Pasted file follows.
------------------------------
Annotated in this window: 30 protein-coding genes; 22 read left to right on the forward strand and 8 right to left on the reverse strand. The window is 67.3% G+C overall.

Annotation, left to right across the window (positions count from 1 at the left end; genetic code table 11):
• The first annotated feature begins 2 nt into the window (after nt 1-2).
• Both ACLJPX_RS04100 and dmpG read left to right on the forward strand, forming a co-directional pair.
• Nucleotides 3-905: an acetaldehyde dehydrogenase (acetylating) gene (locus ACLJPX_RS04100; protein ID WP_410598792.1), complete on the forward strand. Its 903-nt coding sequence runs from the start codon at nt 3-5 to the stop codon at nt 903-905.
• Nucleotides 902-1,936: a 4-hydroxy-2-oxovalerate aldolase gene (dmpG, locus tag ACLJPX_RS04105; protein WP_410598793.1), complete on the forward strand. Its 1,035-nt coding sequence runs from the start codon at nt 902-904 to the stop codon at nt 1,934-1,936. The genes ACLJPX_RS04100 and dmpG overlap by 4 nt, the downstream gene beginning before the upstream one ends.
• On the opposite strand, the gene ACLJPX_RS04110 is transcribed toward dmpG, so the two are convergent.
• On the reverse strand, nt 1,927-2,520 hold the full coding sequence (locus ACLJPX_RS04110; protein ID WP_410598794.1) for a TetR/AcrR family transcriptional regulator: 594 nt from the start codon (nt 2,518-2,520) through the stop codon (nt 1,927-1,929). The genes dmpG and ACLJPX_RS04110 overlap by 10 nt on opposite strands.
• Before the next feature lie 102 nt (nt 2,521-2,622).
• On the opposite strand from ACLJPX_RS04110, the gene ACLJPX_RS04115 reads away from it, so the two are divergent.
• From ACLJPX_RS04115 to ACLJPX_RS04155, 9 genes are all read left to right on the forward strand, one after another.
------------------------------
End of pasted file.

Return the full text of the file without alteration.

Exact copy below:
Annotated in this window: 30 protein-coding genes; 22 read left to right on the forward strand and 8 right to left on the reverse strand. The window is 67.3% G+C overall.

Annotation, left to right across the window (positions count from 1 at the left end; genetic code table 11):
• The first annotated feature begins 2 nt into the window (after nt 1-2).
• Both ACLJPX_RS04100 and dmpG read left to right on the forward strand, forming a co-directional pair.
• Nucleotides 3-905: an acetaldehyde dehydrogenase (acetylating) gene (locus ACLJPX_RS04100; protein ID WP_410598792.1), complete on the forward strand. Its 903-nt coding sequence runs from the start codon at nt 3-5 to the stop codon at nt 903-905.
• Nucleotides 902-1,936: a 4-hydroxy-2-oxovalerate aldolase gene (dmpG, locus tag ACLJPX_RS04105; protein WP_410598793.1), complete on the forward strand. Its 1,035-nt coding sequence runs from the start codon at nt 902-904 to the stop codon at nt 1,934-1,936. The genes ACLJPX_RS04100 and dmpG overlap by 4 nt, the downstream gene beginning before the upstream one ends.
• On the opposite strand, the gene ACLJPX_RS04110 is transcribed toward dmpG, so the two are convergent.
• On the reverse strand, nt 1,927-2,520 hold the full coding sequence (locus ACLJPX_RS04110; protein ID WP_410598794.1) for a TetR/AcrR family transcriptional regulator: 594 nt from the start codon (nt 2,518-2,520) through the stop codon (nt 1,927-1,929). The genes dmpG and ACLJPX_RS04110 overlap by 10 nt on opposite strands.
• Before the next feature lie 102 nt (nt 2,521-2,622).
• On the opposite strand from ACLJPX_RS04110, the gene ACLJPX_RS04115 reads away from it, so the two are divergent.
• From ACLJPX_RS04115 to ACLJPX_RS04155, 9 genes are all read left to right on the forward strand, one after another.